In Business Day today there is a report by Amanda Visser – Call to put skills before ideology in the public service.

Business Day kindly permits me to post random extracts from the report, which first appeared in Business Day, but the entire report needs to be read by clicking on the heading and using the link to Business Day, or by going directly to Business Day.

“Prof von Holdt and Prof Chipkin conclude that what SA needs is a public service that serves the needs of the people and is engaged in the unglamorous task of public ‘administration’. Prof Chipkin says: ‘It is not at all about leadership and managerial skills, but the task of getting organisational structures in place, of staffing the right people, of getting the budgeting process right and of getting a real understanding of what public administration is’.”

“He refers to two success stories in the post-apartheid state: the South African Revenue Service and the Department of Home Affairs. At the heart of their turnaround was a return to basic administration, he says. The effective collection of taxes depends not on policy and managers, but on a modern, appropriate and efficient system, with well-oiled processes and rules. The same is true at home affairs, he says. Issuing identity documents fast, safely and efficiently requires efficient systems.”

Neglect of attention to the notion of administration

“In a recent academic article, Ivor Chipkin and Barbara Lipietz from the Public Administration Institute at Wits University, examined what they described as racial bureaucracy versus new public management in the public service. They argue that with the undoing of the bureaucratic nature of the former apartheid system, a ‘value-driven system’ took its place.”

“The result has been a general neglect of rigorous attention to the notion of administration. In other words, the basic, unglamorous tasks of planning, organising, staffing, directing, reporting and budgeting have gone down the drain, they argue.”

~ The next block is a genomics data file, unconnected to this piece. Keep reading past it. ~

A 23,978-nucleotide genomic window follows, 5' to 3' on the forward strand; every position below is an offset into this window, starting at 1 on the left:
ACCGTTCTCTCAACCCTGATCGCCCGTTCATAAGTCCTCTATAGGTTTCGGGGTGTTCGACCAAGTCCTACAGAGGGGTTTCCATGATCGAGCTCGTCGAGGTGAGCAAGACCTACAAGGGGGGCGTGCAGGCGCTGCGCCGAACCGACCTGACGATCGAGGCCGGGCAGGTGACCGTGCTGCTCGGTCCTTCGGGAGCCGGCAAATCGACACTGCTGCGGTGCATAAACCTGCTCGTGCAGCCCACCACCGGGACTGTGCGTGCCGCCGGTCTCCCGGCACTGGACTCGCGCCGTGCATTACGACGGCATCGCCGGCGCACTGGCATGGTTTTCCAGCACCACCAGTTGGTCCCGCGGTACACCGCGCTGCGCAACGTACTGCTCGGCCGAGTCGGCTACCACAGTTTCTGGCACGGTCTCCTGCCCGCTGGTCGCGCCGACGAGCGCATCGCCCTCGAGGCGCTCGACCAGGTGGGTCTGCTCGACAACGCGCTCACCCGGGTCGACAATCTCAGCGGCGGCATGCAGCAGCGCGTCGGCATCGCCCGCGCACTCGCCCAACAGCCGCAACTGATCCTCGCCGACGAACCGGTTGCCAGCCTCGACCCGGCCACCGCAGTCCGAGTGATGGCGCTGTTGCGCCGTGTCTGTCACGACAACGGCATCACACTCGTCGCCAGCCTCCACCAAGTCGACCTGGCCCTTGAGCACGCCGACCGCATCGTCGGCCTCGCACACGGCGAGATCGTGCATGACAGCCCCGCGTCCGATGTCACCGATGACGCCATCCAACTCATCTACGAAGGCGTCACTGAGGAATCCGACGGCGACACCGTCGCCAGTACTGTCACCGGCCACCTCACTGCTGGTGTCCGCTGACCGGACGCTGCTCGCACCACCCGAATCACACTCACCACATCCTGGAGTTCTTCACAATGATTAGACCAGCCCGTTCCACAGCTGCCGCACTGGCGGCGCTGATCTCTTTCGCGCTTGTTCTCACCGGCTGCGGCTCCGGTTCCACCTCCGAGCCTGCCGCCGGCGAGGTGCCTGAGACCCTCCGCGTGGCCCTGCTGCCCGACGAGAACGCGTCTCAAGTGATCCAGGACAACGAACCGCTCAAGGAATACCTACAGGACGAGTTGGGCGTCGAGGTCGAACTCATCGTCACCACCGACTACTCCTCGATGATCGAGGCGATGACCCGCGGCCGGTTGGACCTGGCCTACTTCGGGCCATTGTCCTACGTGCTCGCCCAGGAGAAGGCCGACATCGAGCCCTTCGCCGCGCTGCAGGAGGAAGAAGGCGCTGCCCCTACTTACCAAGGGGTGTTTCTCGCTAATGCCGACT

“Academic Karl von Holdt, also from Wits University and a commissioner on the National Planning Commission, looks at six key features of the post-apartheid bureaucracy in an article that looks specifically at the decline of state health institutions.”

“Prof Chipkin says a debate on the framework of a post-apartheid public service is necessary, as the ‘public management’ model that replaced the ‘public administration’ model could be the root cause of the dysfunctional nature of the public service as we know it today.”

“He says an analysis of the transformation of the racial bureaucracy of the apartheid state into a ‘development administration’ shows the bureaucracy was destroyed to rid the public administration of anything associated with the apartheid system.”

“Prof Chipkin says it is clear from the latest policy documents released by the ANC that there is still no reference to the design of the public administration, despite the government’s insistence it is prioritising services and job creation.”

“Effective bureaucracies are seen as essential for ensuring order, delivering services on a large scale and underpinning the workings of a modern state.”

“Both professors refer to the Weberian perspective. German sociologist and political economist Max Weber’s view of an effective bureaucracy was a top-down, hierarchical and rules-bound public administration, staffed by permanent, neutral professional officials, motivated by the public interest and directly accountable to the political leadership.”